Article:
I had an uncomfortable conversation with a student today. It's a student in a general education course, a student whose major is way outside of the humanities. The student is only taking the course because it fulfills a graduation requirement, and the student intends to graduate this May, and had been putting off fulfilling this requirement because it is so far out of hir comfort zone. This student self-identifies as one who is not "good at English."
Ze "doesn't like poetry"; ze doesn't like books that aren't "realistic" or that don't reflect hir own experience; ze doesn't like to read things with which ze doesn't "connect."
Now, this is the raison d'etre of general education programs and requirements. To force students out of their comfort zones and into broader ways of conceiving the world, ways that might not be comfortable for them but from which they will, as citizens, benefit. Students outside the humanities benefit from basic instruction in humanistic inquiry, and students from the humanities benefit from courses in the sciences, the social sciences, and math. I really do believe that (now, as much as I put off my science requirements until the very end of my college career). It is important, if one hopes to be a well-rounded person, to be able to stretch intellectually, and to learn that the way that one finds most comfortable for approaching the world is not the One True and Only way.
But so. Back to my uncomfortable conversation. This student is very anxious about the upcoming paper assignment, and just more generally about hir abilities to engage with the literature of the course. Now look. I make students anxious. That is my lot in life. This isn't what made the conversation uncomfortable. What made the conversation uncomfortable was that the student kept reiterating that the assignments in the course were making hir feel "stupid." Ze kept returning to the theme of stupidity, that somehow because ze didn't have total and complete mastery over the material after one quick read that this was evidence that ze is "stupid." Further, ze kept comparing hir understanding of the texts in the course to that of other students, kept harping on the notion that even the texts themselves were somehow designed to make ze feel stupid, or that they were not for stupid people like ze. When ze veered from the "stupid" theme, it was only to talk about how boring and irritating the texts were.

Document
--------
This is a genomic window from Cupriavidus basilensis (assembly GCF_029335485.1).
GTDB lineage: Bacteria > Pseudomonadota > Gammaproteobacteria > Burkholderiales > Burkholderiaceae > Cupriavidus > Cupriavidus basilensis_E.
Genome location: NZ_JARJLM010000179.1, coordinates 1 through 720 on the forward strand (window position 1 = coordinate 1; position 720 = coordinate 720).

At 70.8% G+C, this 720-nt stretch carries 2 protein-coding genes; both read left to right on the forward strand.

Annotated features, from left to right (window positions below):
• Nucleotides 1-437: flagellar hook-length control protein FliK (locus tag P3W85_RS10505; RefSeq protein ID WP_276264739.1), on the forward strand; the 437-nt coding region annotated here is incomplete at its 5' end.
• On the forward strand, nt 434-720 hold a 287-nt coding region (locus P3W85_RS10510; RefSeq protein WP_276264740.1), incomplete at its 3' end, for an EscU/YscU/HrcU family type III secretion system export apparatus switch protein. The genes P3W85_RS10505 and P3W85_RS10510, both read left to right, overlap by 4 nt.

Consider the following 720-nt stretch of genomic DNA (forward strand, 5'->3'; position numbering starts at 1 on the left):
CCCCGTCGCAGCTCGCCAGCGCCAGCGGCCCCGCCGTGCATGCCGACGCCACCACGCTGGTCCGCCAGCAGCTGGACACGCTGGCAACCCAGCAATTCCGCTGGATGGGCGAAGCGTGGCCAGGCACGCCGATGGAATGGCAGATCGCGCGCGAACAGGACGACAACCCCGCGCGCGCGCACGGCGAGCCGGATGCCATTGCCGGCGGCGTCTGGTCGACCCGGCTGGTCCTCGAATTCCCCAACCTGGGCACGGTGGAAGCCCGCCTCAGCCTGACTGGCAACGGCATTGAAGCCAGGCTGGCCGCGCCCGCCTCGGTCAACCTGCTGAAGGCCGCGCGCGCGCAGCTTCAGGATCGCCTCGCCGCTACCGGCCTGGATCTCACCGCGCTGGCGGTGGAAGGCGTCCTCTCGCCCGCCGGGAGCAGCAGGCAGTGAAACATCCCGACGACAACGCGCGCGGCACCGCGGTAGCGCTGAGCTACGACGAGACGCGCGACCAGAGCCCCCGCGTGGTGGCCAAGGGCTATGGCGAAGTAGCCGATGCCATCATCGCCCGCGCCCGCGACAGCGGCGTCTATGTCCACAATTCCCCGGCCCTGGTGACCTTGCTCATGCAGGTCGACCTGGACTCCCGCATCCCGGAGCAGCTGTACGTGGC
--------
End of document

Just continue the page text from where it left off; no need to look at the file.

This is not the first time that I've had this conversation with a student, but this conversation is not one that becomes more comfortable the more times I have it. Because here's the thing:
Why on God's green earth would anybody want to take a class in which they got nothing out of attending class? Why would anybody want to pay money to be "taught" something that they already understand? Am I naive in thinking that the whole point of taking a class involves coming away from the class with a greater understanding than you would have if you just encountered the subject or material casually on your own? I mean, seriously: I don't get it. I feel like the entire point of formal education is that you encounter things that you wouldn't encounter on your own or choose to engage with on your own, and you are encouraged to think things that you wouldn't think on your own.